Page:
a 1996 Bluebird All American Rear Engine maybe we can get together and compare notes.
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Old 08-12-2014, 11:03 PM   #57
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Re: Big Bertha

Thanks guys for the compliments!

Quote:
Originally Posted by Dragonpop
You kids are doing a bang up job in record time. Have you decided on bathroom and kitchen and holding tanks yet?
I'm in Bellevue, WA and have some spare holding tanks and toilets available if you are interested. We are building
a 1996 Bluebird All American Rear Engine maybe we can get together and compare notes.
Currently the plan is to go with a composting toilet.


We are leaning towards Nature's Head, as they seem to care and have a reputation for great support. Their toilet is compact and the design is simple. We've done a fair amount of research regarding composting vs flush and feel that composting is best, and that this particular toilet is the best for our needs. Here's why:

1. A composting toilet greatly simplifies our plumbing. One less tank, one less drain pipe. Simple is better.

2. Water conservation. Because of space constraints, we can only store a certain amount of fresh water. I'm thinking boondocking and dry-camping here. Any way I can reduce water consumption helps.

3. Maintenance is comparable if not less frequent with a composting toilet. I've emptied black water tanks, and emptying a urine bottle a couple times a week isn't nearly as unpleasant. Maybe this is worse for some people than for others. Right now, when we work on the bus, we pee in an old plastic starbucks cup (in the privacy of the bus) and walk out and toss it in the bushes. So only having to empty every so often will be a nice upgrade.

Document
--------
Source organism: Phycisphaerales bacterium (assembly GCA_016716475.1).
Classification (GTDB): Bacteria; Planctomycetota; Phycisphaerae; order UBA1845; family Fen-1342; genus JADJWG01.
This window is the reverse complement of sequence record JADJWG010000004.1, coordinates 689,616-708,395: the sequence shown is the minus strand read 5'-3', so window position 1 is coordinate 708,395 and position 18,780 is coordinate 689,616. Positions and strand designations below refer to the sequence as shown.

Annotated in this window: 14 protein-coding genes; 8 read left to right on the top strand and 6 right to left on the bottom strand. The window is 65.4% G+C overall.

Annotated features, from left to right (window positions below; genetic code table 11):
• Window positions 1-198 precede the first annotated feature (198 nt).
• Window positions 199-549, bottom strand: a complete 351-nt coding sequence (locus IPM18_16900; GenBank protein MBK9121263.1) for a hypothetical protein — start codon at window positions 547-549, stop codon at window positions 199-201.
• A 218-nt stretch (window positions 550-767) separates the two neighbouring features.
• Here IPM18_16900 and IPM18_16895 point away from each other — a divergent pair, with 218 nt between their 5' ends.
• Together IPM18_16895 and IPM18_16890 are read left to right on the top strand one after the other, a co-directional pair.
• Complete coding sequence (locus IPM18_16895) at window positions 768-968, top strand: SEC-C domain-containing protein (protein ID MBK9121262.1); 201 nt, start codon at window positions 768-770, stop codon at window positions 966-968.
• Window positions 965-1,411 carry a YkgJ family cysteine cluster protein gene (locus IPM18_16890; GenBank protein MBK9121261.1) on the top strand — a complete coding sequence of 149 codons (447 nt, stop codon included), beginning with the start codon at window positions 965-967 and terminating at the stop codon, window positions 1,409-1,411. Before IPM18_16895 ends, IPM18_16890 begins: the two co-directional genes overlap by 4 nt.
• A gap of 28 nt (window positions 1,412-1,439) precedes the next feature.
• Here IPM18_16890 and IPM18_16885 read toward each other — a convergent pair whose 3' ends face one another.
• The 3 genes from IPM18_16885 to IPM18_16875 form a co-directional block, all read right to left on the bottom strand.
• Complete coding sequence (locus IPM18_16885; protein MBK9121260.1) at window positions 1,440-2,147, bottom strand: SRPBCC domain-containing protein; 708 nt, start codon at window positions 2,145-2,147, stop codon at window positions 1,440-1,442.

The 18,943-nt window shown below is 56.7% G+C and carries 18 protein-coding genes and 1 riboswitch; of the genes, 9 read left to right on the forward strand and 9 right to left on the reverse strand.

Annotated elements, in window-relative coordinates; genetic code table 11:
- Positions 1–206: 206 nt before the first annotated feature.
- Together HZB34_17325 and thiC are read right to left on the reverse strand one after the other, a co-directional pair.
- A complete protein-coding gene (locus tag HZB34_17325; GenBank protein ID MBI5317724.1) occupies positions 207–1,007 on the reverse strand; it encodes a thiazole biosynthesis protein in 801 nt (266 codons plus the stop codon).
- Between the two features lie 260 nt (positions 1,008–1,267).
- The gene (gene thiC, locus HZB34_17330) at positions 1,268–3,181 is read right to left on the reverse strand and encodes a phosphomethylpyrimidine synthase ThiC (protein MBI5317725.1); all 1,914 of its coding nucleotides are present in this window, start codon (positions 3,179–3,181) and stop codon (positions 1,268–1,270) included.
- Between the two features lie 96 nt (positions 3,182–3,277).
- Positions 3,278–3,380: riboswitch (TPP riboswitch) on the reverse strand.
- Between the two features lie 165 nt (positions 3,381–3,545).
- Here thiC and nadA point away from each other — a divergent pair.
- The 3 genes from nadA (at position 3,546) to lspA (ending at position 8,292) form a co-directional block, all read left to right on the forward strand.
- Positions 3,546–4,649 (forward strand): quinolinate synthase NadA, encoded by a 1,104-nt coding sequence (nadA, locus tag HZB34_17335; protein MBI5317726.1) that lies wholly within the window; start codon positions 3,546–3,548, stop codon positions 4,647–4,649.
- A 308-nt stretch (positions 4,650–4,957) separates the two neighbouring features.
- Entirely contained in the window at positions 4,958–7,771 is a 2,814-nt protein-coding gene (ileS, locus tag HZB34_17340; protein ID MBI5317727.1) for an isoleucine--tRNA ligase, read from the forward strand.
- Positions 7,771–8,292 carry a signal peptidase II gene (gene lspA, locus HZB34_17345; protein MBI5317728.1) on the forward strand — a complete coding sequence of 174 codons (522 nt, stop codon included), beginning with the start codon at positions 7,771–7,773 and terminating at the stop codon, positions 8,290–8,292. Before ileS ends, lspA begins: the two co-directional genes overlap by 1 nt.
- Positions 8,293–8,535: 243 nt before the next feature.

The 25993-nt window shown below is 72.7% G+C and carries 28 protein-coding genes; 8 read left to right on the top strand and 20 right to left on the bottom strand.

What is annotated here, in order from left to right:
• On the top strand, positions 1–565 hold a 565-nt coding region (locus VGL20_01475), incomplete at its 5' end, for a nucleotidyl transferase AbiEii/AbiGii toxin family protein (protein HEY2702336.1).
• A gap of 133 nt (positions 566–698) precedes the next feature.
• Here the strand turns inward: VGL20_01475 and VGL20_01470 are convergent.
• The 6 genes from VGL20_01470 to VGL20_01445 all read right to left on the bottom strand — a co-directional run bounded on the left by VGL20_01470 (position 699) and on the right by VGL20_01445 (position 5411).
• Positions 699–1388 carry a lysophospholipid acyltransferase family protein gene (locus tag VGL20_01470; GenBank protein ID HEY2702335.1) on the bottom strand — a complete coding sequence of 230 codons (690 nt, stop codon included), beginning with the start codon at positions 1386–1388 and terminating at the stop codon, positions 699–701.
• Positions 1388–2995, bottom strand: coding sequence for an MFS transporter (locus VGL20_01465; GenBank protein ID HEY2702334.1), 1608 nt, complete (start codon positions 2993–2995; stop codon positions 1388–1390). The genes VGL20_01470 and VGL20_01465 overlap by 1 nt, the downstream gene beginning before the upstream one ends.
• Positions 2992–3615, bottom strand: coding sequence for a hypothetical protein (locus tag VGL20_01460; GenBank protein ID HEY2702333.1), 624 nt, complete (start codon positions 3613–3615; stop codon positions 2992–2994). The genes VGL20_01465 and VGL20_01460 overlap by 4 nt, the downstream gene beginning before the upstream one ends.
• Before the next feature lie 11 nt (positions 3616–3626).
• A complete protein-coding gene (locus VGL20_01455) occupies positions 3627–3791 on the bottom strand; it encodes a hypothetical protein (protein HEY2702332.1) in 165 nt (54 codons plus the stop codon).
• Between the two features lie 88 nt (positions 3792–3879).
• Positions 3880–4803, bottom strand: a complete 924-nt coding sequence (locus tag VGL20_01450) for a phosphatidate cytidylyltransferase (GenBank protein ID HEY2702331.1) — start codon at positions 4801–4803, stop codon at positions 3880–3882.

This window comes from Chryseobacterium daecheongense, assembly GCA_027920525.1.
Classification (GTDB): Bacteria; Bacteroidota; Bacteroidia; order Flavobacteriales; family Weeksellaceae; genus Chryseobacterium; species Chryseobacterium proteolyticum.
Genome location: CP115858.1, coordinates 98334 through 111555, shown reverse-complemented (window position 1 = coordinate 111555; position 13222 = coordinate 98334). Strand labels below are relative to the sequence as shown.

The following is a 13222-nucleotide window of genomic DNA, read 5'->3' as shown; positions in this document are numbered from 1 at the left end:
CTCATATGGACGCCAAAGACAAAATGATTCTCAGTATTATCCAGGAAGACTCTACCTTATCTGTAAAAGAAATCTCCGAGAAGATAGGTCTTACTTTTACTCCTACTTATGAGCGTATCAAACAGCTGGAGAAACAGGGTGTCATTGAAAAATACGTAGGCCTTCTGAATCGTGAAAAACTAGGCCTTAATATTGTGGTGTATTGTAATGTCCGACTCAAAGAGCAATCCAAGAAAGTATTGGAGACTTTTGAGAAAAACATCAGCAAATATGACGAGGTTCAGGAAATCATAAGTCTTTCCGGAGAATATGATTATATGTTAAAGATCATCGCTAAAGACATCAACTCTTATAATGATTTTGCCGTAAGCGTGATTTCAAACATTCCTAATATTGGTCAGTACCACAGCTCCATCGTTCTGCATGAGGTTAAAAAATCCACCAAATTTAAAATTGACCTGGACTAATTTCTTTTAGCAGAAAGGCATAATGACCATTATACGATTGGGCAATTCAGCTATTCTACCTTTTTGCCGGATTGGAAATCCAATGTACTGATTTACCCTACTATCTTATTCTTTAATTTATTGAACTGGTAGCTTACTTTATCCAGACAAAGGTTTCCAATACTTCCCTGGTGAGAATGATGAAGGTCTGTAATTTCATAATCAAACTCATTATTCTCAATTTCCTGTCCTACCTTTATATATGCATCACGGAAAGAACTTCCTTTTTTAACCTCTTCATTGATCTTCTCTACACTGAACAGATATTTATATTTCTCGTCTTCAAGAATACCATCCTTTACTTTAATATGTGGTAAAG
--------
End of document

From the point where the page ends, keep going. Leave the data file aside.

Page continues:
4. Did I mention there is zero plumbing required? However, it requires a 12v computer fan to run constantly. Not the end of the world, right?
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Old 08-12-2014, 11:13 PM   #58
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Re: Big Bertha

I realized I haven't posted any plans or anything.

Here's some early sketchup screenshots. Ignore the dishwasher. We nixed it.




















Ignore the chair. Nixed that too =D













And the plans have changed some since these were drawn.
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Old 08-13-2014, 02:49 AM   #59
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Re: Big Bertha

You guys are doing a fabulous job! It is a great thing working alongside your partner who will get to reap all the benefits with you! VERY nice build!
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Old 08-13-2014, 03:01 AM   #60
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Re: Big Bertha

It seems like there's a bunch of us in the Seattle area that are building on a bluebird platform (me included). It might be fun to meet somewhere and compare experiences! I'm in the Renton/Issaquah area.

Quote:
Originally Posted by Dragonpop
You kids are doing a bang up job in record time. Have you decided on bathroom and kitchen and holding tanks yet?
I'm in Bellevue, WA and have some spare holding tanks and toilets available if you are interested. We are building
a 1996 Bluebird All American Rear Engine maybe we can get together and compare notes.